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By Matthew Santamaria (msantamaria@hdsa.org)

Buffalo, New York resident Corina Stormworthy has a passion for science and genetics. She received degrees in Biology B.S. and Biotechnology M.S. which also included taking graduate courses about genetics.

On her exam, one of the topics was Huntington’s disease (HD). This is a fatal genetic disorder that causes the progressive breakdown of nerve cells in the brain. It deteriorates a person’s physical and mental abilities during their prime working years and has no cure.

Corina would not only learn about HD but she would soon enough have a personal connection to HD as well.

Her grandfather had similar symptoms of HD but was not diagnosed. The symptoms of HD are described as having ALS, Parkinson’s and Alzheimer’s – simultaneously. Symptoms include personality changes, mood swings, depression, forgetfulness, impaired judgment, unsteady gait, involuntary movements, slurred speech, difficulty in swallowing, and significant weight loss.

According to Corina, his symptoms included chorea and dementia. Her family didn’t think much of it first because they thought this was due to age progression.

However, her father started to develop the same symptoms which led Corina to believe that this was HD related. At first, Corina would not consider this as a possibility that HD was a risk in her family. Every child of a parent with HD has a 50/50 chance of inheriting the faulty gene.
 

In her mind, Corina knew she had the disease because of what she learned about the disease as well as starting to develop similar symptoms to her father. It took time for Corina but she was tested for HD. According to Corina, she wanted to be tested for HD because she has the mind of a scientist and wanted yes or no answers.

The decision to get genetically tested is difficult to make. Each year, 5-10% are tested. It is never the right or wrong decision to be tested. There are people that see no benefit in knowing that they will develop the disease while others want to know in order to make informed choices about their future. It can take up to several weeks to receive your results from the genetic testing center.

Corina tested positive as well as her brother.

According to Corina, she found the news comforting because it was easier for her to digest and plan her future. Her father was a participant of the Roche (known as Genentech in the USA) Phase 3 trial called GENERATION-HD1.

Tominersen was designed to lower the amount of harmful huntingtin protein that builds up in the brain over the course of HD. This was an ongoing 2-year trial with 800 participants at nearly 100 sites worldwide. However, in 2021, the study was stopped. 
 

​The news was disappointing, but Corina is not discouraged. She is honored to be a resource about HD for her family as well as provide awareness on a big platform.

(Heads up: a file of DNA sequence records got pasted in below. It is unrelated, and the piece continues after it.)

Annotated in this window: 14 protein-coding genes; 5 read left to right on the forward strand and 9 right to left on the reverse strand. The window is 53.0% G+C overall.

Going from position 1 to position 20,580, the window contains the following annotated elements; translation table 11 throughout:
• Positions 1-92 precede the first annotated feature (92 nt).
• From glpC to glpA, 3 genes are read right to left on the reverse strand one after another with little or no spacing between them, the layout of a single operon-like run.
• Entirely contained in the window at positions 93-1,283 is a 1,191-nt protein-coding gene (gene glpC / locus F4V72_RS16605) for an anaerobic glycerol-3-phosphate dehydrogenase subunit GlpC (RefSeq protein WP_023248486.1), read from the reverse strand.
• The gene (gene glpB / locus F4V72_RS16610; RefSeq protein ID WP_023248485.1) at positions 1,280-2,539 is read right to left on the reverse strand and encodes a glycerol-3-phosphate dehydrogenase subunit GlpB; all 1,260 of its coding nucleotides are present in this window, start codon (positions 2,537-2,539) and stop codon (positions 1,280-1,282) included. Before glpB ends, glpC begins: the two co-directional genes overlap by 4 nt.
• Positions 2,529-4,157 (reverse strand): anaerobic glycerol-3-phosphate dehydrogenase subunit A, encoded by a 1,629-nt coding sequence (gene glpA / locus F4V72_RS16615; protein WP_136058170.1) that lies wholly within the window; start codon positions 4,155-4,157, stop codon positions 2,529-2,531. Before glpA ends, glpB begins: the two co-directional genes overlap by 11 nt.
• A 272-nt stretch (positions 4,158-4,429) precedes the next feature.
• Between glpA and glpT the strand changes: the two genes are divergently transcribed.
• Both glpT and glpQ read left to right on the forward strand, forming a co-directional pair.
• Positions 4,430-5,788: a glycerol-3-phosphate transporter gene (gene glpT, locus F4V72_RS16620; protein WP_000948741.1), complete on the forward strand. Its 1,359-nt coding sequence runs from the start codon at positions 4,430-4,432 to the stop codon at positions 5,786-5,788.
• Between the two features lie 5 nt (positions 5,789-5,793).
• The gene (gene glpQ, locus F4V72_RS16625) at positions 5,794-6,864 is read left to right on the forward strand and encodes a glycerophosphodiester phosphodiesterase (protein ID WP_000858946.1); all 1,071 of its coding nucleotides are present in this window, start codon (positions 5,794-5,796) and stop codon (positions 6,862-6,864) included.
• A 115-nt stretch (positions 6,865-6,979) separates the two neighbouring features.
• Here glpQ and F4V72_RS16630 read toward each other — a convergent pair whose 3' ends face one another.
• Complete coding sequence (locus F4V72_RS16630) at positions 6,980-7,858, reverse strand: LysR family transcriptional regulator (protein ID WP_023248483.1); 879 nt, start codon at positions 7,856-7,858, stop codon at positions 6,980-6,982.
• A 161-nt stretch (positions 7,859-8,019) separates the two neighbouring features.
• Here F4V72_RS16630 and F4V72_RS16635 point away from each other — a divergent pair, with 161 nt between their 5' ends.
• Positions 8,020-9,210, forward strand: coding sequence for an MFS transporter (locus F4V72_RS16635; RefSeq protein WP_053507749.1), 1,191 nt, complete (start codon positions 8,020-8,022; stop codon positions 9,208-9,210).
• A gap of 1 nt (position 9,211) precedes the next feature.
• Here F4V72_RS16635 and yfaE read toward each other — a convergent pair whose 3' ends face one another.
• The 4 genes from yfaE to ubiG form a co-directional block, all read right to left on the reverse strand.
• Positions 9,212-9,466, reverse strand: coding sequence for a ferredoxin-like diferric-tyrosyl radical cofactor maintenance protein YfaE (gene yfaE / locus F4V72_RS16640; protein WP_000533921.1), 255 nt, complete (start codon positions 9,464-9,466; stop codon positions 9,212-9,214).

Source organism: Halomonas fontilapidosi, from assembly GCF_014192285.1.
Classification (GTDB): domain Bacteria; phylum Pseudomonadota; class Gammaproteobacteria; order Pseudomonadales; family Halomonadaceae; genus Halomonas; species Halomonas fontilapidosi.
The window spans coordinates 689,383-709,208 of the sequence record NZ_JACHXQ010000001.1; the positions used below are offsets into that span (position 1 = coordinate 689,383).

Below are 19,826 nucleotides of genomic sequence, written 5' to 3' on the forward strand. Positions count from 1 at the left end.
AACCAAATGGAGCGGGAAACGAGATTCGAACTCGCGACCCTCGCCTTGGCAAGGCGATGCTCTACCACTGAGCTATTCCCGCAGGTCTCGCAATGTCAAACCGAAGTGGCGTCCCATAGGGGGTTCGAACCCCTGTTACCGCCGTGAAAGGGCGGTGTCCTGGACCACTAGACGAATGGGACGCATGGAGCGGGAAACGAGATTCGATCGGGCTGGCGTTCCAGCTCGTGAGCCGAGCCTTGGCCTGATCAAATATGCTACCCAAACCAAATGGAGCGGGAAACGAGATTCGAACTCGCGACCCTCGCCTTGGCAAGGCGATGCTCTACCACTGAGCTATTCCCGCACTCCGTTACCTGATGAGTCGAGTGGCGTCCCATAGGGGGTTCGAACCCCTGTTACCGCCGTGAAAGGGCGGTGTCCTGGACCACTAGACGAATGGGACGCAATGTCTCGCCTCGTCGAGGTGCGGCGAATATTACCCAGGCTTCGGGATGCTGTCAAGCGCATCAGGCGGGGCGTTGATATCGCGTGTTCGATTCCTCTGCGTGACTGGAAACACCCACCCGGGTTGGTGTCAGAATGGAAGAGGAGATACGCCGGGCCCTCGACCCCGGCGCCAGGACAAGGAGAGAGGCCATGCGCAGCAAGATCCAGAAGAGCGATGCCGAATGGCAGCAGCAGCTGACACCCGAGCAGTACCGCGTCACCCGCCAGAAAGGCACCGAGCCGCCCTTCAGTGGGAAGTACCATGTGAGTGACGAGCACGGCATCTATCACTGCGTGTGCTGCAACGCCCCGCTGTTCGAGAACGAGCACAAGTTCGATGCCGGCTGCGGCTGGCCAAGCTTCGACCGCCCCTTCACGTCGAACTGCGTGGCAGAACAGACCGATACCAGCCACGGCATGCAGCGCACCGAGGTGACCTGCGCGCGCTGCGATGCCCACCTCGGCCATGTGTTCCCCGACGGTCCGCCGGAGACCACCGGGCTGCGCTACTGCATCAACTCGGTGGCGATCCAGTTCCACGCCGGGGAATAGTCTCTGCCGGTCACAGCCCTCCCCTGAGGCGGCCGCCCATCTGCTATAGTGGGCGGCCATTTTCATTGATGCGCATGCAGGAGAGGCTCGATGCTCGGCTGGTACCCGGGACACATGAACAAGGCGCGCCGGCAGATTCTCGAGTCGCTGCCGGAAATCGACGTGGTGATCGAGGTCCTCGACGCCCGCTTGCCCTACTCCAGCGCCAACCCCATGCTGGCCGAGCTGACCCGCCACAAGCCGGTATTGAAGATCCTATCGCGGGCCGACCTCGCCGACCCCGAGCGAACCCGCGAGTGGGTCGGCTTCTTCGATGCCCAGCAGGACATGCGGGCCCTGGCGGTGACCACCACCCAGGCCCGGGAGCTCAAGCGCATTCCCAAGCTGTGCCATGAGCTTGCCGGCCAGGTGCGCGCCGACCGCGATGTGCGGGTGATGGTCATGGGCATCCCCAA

Corina is the owner of Laundromutt Dog Grooming and Self-Service Salon. Alongside co-owner Macie, they were contestants on the ABC reality show Pooch Perfect. The show consisted of ten of the best dog groomers across the country and their assistants, who competed in themed challenges for judges including Lisa Vanderpump, Jorge Bendersky, and Dr. Callie Harris.

Macie was the groomer and Corina was the assistant. According to Corina, she debated whether or not to compete on the show because she wouldn’t know how she reacted in a high stress environment. 
 

On the fifth episode, the assistants were tasked to groom instead of the dog groomers. Once she spoke to the judges, Corina revealed her HD diagnosis. According to Corina, this was an unexpected moment because did not want to reveal her diagnosis on television. It came out of panic but felt it was a moving moment and would later win the challenge. 
 

Eventually, they would win the grand prize of $100,000 and a trophy. According to Corina, the money will be used towards the opportunity towards the business. This would allow her to feel more comfortable leaving as her HD symptoms progress. 
Corina has a message for the HD Community:

“When you are gene positive, it does not mean your life is over. I do not have time to not be happy.” 

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Huntington’s disease (HD) is a fatal genetic disorder that causes the progressive breakdown of nerve cells in the brain. It deteriorates a person’s physical and mental abilities during their prime working years and has no cure. Every child of a parent with HD has a 50/50 chance of inheriting the faulty gene. Today, there are approximately 41,000 symptomatic Americans and more than 200,000 at-risk of inheriting the disease. The symptoms of HD are described as having ALS, Parkinson’s and Alzheimer’s – simultaneously. 

The Huntington’s Disease Society of America is the premier nonprofit organization dedicated to improving the lives of everyone affected by HD. From community services and education to advocacy and research, HDSA is the world’s leader in providing help for today and hope for tomorrow for people with HD and their families.  

HDSA was founded in 1967 by Marjorie Guthrie, the wife of legendary folk singer Woody Guthrie. Woody died from HD complications when he was only 55 years old, but the Guthrie family legacy lives on at HDSA to this day. 

To learn more about Huntington’s disease and the work of the Huntington’s Disease Society of America, visit www.HDSA.org or call 1(800)345-HDSA.

This is a story featuring a personal experience with Huntington’s disease. If you would like to have your story told please contact Matthew Santamaria at msantamaria@hdsa.org